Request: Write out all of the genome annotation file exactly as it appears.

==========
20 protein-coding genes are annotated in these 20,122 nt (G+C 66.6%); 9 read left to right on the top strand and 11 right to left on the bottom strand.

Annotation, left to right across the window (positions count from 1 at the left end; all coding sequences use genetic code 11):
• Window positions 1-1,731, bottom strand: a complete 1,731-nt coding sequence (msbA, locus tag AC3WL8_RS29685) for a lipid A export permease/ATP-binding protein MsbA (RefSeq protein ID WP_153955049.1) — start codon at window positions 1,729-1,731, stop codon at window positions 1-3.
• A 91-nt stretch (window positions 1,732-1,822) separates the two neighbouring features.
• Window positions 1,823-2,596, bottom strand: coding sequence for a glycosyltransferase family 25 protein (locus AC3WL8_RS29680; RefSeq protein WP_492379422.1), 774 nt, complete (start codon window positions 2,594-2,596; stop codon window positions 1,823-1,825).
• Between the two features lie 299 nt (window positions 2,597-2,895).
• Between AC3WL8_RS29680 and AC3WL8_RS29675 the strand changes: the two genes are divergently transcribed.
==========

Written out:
20 protein-coding genes are annotated in these 20,122 nt (G+C 66.6%); 9 read left to right on the top strand and 11 right to left on the bottom strand.

Annotation, left to right across the window (positions count from 1 at the left end; all coding sequences use genetic code 11):
• Window positions 1-1,731, bottom strand: a complete 1,731-nt coding sequence (msbA, locus tag AC3WL8_RS29685) for a lipid A export permease/ATP-binding protein MsbA (RefSeq protein ID WP_153955049.1) — start codon at window positions 1,729-1,731, stop codon at window positions 1-3.
• A 91-nt stretch (window positions 1,732-1,822) separates the two neighbouring features.
• Window positions 1,823-2,596, bottom strand: coding sequence for a glycosyltransferase family 25 protein (locus AC3WL8_RS29680; RefSeq protein WP_492379422.1), 774 nt, complete (start codon window positions 2,594-2,596; stop codon window positions 1,823-1,825).
• Between the two features lie 299 nt (window positions 2,597-2,895).
• Between AC3WL8_RS29680 and AC3WL8_RS29675 the strand changes: the two genes are divergently transcribed.